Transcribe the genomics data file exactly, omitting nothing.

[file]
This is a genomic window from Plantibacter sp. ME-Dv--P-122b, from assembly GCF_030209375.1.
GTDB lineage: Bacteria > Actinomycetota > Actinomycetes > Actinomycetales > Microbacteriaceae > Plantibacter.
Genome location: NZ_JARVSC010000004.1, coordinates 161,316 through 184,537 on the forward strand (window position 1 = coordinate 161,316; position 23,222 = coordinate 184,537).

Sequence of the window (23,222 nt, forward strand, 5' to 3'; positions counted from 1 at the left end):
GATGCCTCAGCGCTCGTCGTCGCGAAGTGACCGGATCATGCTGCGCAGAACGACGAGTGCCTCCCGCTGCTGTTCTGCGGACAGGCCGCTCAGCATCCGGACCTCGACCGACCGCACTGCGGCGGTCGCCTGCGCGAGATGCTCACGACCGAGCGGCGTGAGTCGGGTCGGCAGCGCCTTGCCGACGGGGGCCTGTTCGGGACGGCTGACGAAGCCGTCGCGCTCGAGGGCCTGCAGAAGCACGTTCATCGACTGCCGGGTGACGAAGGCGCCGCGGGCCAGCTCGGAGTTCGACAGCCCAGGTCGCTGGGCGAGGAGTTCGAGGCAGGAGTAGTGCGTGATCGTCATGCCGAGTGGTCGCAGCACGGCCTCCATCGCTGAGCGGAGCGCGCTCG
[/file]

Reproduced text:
This is a genomic window from Plantibacter sp. ME-Dv--P-122b, from assembly GCF_030209375.1.
GTDB lineage: Bacteria > Actinomycetota > Actinomycetes > Actinomycetales > Microbacteriaceae > Plantibacter.
Genome location: NZ_JARVSC010000004.1, coordinates 161,316 through 184,537 on the forward strand (window position 1 = coordinate 161,316; position 23,222 = coordinate 184,537).

Sequence of the window (23,222 nt, forward strand, 5' to 3'; positions counted from 1 at the left end):
GATGCCTCAGCGCTCGTCGTCGCGAAGTGACCGGATCATGCTGCGCAGAACGACGAGTGCCTCCCGCTGCTGTTCTGCGGACAGGCCGCTCAGCATCCGGACCTCGACCGACCGCACTGCGGCGGTCGCCTGCGCGAGATGCTCACGACCGAGCGGCGTGAGTCGGGTCGGCAGCGCCTTGCCGACGGGGGCCTGTTCGGGACGGCTGACGAAGCCGTCGCGCTCGAGGGCCTGCAGAAGCACGTTCATCGACTGCCGGGTGACGAAGGCGCCGCGGGCCAGCTCGGAGTTCGACAGCCCAGGTCGCTGGGCGAGGAGTTCGAGGCAGGAGTAGTGCGTGATCGTCATGCCGAGTGGTCGCAGCACGGCCTCCATCGCTGAGCGGAGCGCGCTCG